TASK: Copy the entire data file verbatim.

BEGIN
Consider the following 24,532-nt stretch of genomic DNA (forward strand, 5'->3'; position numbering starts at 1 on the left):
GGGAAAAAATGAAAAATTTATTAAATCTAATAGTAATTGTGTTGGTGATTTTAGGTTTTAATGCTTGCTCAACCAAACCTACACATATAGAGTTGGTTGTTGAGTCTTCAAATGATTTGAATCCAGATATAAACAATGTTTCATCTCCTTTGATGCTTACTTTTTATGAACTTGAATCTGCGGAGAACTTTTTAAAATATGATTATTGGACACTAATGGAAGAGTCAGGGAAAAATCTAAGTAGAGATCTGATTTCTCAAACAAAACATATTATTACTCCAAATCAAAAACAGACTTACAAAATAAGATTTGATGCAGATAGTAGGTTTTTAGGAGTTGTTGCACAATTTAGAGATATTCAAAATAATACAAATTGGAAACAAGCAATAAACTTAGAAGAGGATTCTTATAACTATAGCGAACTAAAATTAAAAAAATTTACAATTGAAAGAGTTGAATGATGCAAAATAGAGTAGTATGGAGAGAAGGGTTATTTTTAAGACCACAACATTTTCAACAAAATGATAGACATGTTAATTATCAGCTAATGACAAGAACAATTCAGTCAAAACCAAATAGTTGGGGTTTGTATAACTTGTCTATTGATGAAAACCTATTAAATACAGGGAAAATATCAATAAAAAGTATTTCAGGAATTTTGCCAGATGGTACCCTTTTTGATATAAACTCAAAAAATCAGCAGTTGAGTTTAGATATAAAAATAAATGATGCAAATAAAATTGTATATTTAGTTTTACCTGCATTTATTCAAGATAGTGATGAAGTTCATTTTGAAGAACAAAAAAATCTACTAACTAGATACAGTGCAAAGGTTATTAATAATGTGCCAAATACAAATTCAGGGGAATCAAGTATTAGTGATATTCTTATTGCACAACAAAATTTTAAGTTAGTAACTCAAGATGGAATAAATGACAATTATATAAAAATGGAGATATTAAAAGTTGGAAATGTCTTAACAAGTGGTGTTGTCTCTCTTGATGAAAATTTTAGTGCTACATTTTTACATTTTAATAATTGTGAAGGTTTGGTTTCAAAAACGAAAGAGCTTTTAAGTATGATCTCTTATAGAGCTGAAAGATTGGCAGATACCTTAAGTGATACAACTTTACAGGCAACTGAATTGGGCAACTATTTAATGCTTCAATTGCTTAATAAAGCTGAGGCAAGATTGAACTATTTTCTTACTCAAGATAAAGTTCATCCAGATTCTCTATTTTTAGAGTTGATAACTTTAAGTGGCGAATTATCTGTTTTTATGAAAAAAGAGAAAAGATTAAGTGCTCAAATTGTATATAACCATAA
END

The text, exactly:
Consider the following 24,532-nt stretch of genomic DNA (forward strand, 5'->3'; position numbering starts at 1 on the left):
GGGAAAAAATGAAAAATTTATTAAATCTAATAGTAATTGTGTTGGTGATTTTAGGTTTTAATGCTTGCTCAACCAAACCTACACATATAGAGTTGGTTGTTGAGTCTTCAAATGATTTGAATCCAGATATAAACAATGTTTCATCTCCTTTGATGCTTACTTTTTATGAACTTGAATCTGCGGAGAACTTTTTAAAATATGATTATTGGACACTAATGGAAGAGTCAGGGAAAAATCTAAGTAGAGATCTGATTTCTCAAACAAAACATATTATTACTCCAAATCAAAAACAGACTTACAAAATAAGATTTGATGCAGATAGTAGGTTTTTAGGAGTTGTTGCACAATTTAGAGATATTCAAAATAATACAAATTGGAAACAAGCAATAAACTTAGAAGAGGATTCTTATAACTATAGCGAACTAAAATTAAAAAAATTTACAATTGAAAGAGTTGAATGATGCAAAATAGAGTAGTATGGAGAGAAGGGTTATTTTTAAGACCACAACATTTTCAACAAAATGATAGACATGTTAATTATCAGCTAATGACAAGAACAATTCAGTCAAAACCAAATAGTTGGGGTTTGTATAACTTGTCTATTGATGAAAACCTATTAAATACAGGGAAAATATCAATAAAAAGTATTTCAGGAATTTTGCCAGATGGTACCCTTTTTGATATAAACTCAAAAAATCAGCAGTTGAGTTTAGATATAAAAATAAATGATGCAAATAAAATTGTATATTTAGTTTTACCTGCATTTATTCAAGATAGTGATGAAGTTCATTTTGAAGAACAAAAAAATCTACTAACTAGATACAGTGCAAAGGTTATTAATAATGTGCCAAATACAAATTCAGGGGAATCAAGTATTAGTGATATTCTTATTGCACAACAAAATTTTAAGTTAGTAACTCAAGATGGAATAAATGACAATTATATAAAAATGGAGATATTAAAAGTTGGAAATGTCTTAACAAGTGGTGTTGTCTCTCTTGATGAAAATTTTAGTGCTACATTTTTACATTTTAATAATTGTGAAGGTTTGGTTTCAAAAACGAAAGAGCTTTTAAGTATGATCTCTTATAGAGCTGAAAGATTGGCAGATACCTTAAGTGATACAACTTTACAGGCAACTGAATTGGGCAACTATTTAATGCTTCAATTGCTTAATAAAGCTGAGGCAAGATTGAACTATTTTCTTACTCAAGATAAAGTTCATCCAGATTCTCTATTTTTAGAGTTGATAACTTTAAGTGGCGAATTATCTGTTTTTATGAAAAAAGAGAAAAGATTAAGTGCTCAAATTGTATATAACCATAA